Seven banks began trading onshore Chinese yuan options today.
According to the China Foreign Exchange Trade Center, the firms were: Bank of China; Bank of Communications; China CITIC Bank; Citibank (China); Deutsche Bank (China); HSBC Bank (China); and Industrial and Commercial Bank.
Beng-Hong Lee, head of FX trading for China at Deutsche Bank in Shanghai, said he was seeing trades with tenors of up to six months, notionals in the USD10-20 million range and delta between 25-50. Under current regulations, corporate end users may only buy options while dealers may buy and sell. Much of the activity, Lee said, was interbank as the firms began building a pricing model and deepening liquidity.
There will be new challenges on the part of the regulator, Lee said. For both the market and the regulator, a major challenge will be developing a price fixing model, he said.
Banks need an additional license to trade with end users. Lee said he was unsure how many of the initial seven banks had them in place. Deutsche Bank does not yet have the license, but has been involved in conversations with corporate clients interested in entering the market. The corporates also need to get the appropriate infrastructure in place including risk management models and internal approval.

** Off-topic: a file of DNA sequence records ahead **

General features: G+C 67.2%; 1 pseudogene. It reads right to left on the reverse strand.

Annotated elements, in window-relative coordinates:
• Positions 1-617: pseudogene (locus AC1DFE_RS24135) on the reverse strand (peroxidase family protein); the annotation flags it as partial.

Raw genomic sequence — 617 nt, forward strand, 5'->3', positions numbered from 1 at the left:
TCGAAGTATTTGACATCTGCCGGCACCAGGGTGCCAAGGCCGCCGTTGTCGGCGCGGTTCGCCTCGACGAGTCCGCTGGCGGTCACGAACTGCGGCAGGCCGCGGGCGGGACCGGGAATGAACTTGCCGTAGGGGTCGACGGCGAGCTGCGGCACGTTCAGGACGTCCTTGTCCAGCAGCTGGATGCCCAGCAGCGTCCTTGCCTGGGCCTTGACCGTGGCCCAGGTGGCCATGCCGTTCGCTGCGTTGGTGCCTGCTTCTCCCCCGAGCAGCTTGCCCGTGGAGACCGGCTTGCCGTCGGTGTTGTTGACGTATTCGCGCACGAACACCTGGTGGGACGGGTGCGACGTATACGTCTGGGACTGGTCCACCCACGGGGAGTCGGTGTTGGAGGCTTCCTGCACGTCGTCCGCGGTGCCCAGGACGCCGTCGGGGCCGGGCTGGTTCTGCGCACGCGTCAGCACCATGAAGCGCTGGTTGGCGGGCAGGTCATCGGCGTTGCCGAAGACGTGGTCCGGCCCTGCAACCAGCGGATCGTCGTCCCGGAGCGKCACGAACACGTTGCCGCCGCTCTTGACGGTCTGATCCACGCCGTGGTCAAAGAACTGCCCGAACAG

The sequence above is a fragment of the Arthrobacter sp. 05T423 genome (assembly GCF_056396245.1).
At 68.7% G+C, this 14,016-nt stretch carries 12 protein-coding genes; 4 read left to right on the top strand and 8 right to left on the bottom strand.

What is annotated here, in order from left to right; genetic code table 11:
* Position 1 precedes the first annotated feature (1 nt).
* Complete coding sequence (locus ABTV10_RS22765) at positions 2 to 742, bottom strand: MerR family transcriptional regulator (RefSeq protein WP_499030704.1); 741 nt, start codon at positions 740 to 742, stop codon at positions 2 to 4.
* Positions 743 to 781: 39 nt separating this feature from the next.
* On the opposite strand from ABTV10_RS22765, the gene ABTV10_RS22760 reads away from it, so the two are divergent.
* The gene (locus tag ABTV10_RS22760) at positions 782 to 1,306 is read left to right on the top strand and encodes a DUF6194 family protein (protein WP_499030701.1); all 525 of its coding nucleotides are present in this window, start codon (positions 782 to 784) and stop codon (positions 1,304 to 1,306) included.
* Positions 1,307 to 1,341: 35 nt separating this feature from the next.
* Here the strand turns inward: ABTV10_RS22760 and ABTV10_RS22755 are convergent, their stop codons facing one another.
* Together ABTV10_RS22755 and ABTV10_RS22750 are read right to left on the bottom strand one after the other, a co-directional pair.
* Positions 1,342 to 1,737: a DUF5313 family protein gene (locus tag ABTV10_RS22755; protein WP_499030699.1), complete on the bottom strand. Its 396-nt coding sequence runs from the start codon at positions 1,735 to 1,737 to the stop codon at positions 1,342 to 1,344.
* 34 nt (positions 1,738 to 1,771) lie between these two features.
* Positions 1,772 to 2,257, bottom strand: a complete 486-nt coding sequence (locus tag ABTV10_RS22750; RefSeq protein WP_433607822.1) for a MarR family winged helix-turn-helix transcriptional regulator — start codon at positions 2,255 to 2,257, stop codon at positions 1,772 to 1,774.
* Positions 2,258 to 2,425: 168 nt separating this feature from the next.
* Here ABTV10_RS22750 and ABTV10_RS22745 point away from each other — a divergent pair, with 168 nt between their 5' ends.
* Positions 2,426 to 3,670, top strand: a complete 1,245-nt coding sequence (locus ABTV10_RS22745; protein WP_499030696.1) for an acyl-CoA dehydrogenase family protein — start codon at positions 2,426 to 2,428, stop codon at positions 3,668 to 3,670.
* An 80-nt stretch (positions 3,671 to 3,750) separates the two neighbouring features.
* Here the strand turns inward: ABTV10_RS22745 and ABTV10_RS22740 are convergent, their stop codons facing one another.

In the next one or two months we expect more corporates incorporating option solutions as part of their hedging strategy, he said. As the market develops, Lee said he hopes the regulators will open more hedging strategies to corporates such as collars and put spreads. For a market to grow you need buyers and sellers; right now you only have buyers, he said. Its a smart step on the part of the regulators. They want to build a volatility market and the right pricing, but then we hope, once hedgers' understanding of the instrument allow, they open basic options-related structures that are not speculative to the corporates.